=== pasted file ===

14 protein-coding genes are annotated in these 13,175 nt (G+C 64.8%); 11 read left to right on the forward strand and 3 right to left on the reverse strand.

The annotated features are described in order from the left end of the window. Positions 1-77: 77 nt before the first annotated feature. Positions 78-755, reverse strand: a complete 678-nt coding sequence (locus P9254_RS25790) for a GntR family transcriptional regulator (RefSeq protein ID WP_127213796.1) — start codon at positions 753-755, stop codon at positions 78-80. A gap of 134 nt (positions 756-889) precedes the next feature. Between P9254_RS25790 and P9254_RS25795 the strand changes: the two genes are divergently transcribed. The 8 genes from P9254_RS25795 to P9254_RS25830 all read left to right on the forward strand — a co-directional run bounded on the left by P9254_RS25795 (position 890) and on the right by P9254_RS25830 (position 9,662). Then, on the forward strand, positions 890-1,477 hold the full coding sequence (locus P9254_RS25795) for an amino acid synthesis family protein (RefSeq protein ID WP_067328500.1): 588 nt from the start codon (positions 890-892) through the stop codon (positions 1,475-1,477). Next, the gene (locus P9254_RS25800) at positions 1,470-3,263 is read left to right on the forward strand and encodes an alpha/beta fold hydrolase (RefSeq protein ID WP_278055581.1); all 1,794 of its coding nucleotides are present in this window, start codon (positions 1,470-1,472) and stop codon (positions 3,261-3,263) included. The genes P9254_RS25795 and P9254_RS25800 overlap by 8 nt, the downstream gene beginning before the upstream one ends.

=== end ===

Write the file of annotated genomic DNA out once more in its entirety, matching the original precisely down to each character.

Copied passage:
14 protein-coding genes are annotated in these 13,175 nt (G+C 64.8%); 11 read left to right on the forward strand and 3 right to left on the reverse strand.

The annotated features are described in order from the left end of the window. Positions 1-77: 77 nt before the first annotated feature. Positions 78-755, reverse strand: a complete 678-nt coding sequence (locus P9254_RS25790) for a GntR family transcriptional regulator (RefSeq protein ID WP_127213796.1) — start codon at positions 753-755, stop codon at positions 78-80. A gap of 134 nt (positions 756-889) precedes the next feature. Between P9254_RS25790 and P9254_RS25795 the strand changes: the two genes are divergently transcribed. The 8 genes from P9254_RS25795 to P9254_RS25830 all read left to right on the forward strand — a co-directional run bounded on the left by P9254_RS25795 (position 890) and on the right by P9254_RS25830 (position 9,662). Then, on the forward strand, positions 890-1,477 hold the full coding sequence (locus P9254_RS25795) for an amino acid synthesis family protein (RefSeq protein ID WP_067328500.1): 588 nt from the start codon (positions 890-892) through the stop codon (positions 1,475-1,477). Next, the gene (locus P9254_RS25800) at positions 1,470-3,263 is read left to right on the forward strand and encodes an alpha/beta fold hydrolase (RefSeq protein ID WP_278055581.1); all 1,794 of its coding nucleotides are present in this window, start codon (positions 1,470-1,472) and stop codon (positions 3,261-3,263) included. The genes P9254_RS25795 and P9254_RS25800 overlap by 8 nt, the downstream gene beginning before the upstream one ends.